(Reuters) - Beacon Power Corp filed for bankruptcy on Sunday, just a year after the energy storage company received a $43 million loan guarantee from a controversial Department of Energy program.
The bankruptcy comes about two months after Solyndra -- a solar panel maker with a $535 million loan guarantee -- also filed for Chapter 11, creating a political embarrassment for the administration of President Barack Obama, which has championed the loans as a way to create “green energy” jobs.
Beacon Power drew down $39 million of its government-guaranteed loan to fund a portion of a $69 million, 20-megawatt flywheel energy storage plant in Stephentown, New York.
There are several key differences between the two loans, an Energy Department spokesman said on Sunday, noting the Beacon plant continues to operate, unlike Solyndra, which shut down shortly before filing for bankruptcy.
The Energy Department also had agreed to restructure Solyndra’s debt in a last-ditch effort to keep the company alive, a deal which put taxpayers behind $75 million in private investment. But for the Beacon project, the government loan is the first debt the company must pay, the spokesman said.
But the new bankruptcy will stoke criticism from Republicans in the House of Representatives who are investigating whether Obama campaign donors who were investors in Solyndra played a role in decisions on the loan -- allegations denied by the White House and Department of Energy (DOE).
“This latest failure is a sharp reminder that DOE has fallen well short of delivering the stimulus jobs that were promised, and now taxpayers find themselves millions of more dollars in the hole,” said Cliff Stearns, a Florida Republican who is leading the House Energy and Commerce Committee’s probe.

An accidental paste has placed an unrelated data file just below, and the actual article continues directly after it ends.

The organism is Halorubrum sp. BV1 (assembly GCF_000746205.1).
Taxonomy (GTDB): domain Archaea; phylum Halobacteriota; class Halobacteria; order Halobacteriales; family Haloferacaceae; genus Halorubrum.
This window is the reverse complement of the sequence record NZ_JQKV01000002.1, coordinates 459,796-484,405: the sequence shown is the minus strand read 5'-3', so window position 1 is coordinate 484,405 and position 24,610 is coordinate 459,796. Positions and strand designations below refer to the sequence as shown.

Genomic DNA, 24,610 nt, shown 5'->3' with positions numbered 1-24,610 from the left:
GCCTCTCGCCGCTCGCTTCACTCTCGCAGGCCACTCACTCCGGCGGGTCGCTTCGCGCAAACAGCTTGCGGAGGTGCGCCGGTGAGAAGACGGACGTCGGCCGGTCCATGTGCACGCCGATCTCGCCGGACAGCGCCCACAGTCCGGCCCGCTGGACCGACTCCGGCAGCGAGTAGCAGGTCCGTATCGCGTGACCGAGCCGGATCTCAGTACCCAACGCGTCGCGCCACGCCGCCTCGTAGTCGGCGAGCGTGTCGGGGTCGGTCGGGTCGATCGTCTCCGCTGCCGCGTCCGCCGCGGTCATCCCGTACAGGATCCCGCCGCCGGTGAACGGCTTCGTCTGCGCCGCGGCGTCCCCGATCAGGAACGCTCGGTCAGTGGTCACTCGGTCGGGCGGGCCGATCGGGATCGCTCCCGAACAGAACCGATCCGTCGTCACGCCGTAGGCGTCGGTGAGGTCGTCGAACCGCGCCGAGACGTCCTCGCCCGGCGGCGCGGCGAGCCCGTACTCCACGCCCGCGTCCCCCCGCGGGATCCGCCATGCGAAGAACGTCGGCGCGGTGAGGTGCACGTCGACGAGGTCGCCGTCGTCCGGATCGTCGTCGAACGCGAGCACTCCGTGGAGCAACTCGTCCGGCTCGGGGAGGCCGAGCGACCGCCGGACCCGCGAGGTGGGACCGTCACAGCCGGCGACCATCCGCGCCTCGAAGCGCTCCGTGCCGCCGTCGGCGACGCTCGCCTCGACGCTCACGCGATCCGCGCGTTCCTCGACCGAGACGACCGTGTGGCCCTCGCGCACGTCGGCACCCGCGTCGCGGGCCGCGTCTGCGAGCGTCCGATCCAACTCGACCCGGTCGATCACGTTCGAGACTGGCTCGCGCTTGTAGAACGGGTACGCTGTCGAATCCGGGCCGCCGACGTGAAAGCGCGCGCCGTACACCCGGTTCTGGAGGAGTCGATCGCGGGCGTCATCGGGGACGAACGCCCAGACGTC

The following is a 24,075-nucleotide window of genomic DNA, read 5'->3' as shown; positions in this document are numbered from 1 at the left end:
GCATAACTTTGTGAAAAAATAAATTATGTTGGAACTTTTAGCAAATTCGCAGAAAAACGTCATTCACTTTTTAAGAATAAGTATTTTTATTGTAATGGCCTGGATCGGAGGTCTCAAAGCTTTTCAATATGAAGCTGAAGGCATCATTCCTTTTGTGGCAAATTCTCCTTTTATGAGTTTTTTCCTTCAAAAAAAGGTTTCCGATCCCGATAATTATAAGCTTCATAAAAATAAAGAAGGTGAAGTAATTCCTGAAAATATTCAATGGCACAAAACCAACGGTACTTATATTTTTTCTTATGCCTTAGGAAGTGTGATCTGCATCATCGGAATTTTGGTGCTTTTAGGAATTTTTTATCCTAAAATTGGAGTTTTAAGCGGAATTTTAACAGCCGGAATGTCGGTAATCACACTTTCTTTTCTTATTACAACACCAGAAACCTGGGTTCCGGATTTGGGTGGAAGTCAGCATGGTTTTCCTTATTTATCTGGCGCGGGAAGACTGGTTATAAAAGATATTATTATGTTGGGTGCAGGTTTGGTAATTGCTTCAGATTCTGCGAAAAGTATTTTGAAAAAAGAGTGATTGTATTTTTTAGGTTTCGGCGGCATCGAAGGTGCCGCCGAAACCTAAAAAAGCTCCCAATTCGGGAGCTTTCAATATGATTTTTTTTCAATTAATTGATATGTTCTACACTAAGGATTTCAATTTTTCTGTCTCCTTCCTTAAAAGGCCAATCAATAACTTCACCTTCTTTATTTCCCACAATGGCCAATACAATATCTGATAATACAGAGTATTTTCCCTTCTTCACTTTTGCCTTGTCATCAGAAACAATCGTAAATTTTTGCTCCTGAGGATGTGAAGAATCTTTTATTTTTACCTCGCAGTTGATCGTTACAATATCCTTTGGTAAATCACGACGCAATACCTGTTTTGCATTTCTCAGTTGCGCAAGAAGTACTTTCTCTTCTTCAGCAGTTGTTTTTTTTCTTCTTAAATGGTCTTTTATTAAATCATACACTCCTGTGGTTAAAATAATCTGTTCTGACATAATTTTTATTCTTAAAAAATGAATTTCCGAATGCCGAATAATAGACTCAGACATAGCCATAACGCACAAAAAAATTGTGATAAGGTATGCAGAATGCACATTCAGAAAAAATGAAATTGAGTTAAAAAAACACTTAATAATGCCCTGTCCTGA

Energy Secretary Steven Chu plans to testify to the committee at a hearing slated for November 17.
‘SMART GRID’ TECHNOLOGY
The new bankruptcy comes on the heels of a White House announcement on Friday that Wall Street veteran Herb Allison will conduct an independent review of the Energy Department’s loan portfolio during the next 60 days and issue a public report on how to improve the program.
The Energy Department has a loan portfolio of $35.9 billion -- $24.5 billion of which have been finalized. The portfolio includes “green energy” loans like the one given to Solyndra and Beacon Power, as well as loan guarantees for new nuclear plants and grants and loans for technology used in energy-efficient vehicles.
Beacon Power developed new technology that allows its energy storage plant to rapidly absorb electricity from New York’s power grid when demand drops, and inject energy back into the grid when demand increases.
The technology is designed to help more solar and wind power -- which is intermittent -- be used by power grids, which need stable power to remain reliable.
The Federal Energy Regulatory Commission passed a new rule on October 20 requiring power markets to pay more for frequency regulation services, such as those provided by Beacon -- a major victory for the company.
The Tyngsboro, Massachusetts-based company was spun off of SatCon Technology Corp in 1997 and went public in 2000. It said in documents filed with Delaware’s bankruptcy court that it had $72 million in assets and $47 million in debts.
Beacon currently operates at a loss and its revenues are not enough to support its operations, it said in court documents.
It blamed the bankruptcy on its inability to secure additional investments due to the financing terms mandated by the Department of Energy, its recent delisting by the Nasdaq stock market and the current “political climate.”
The loan guarantee for the project included “many protections for the taxpayer,” said DOE spokesman Damien LaVera, noting the department is not directly exposed to Beacon’s liabilities, has the operating plant as collateral, as well as cash reserves held by the business.
The case is Beacon Power Corp, U.S. Bankruptcy Court, District of Delaware, No. 11-13450.
Reporting by Tom Hals in Wilmington, Delaware and Roberta Rampton in Washington; Editing by Dale Hudson and Eric Walsh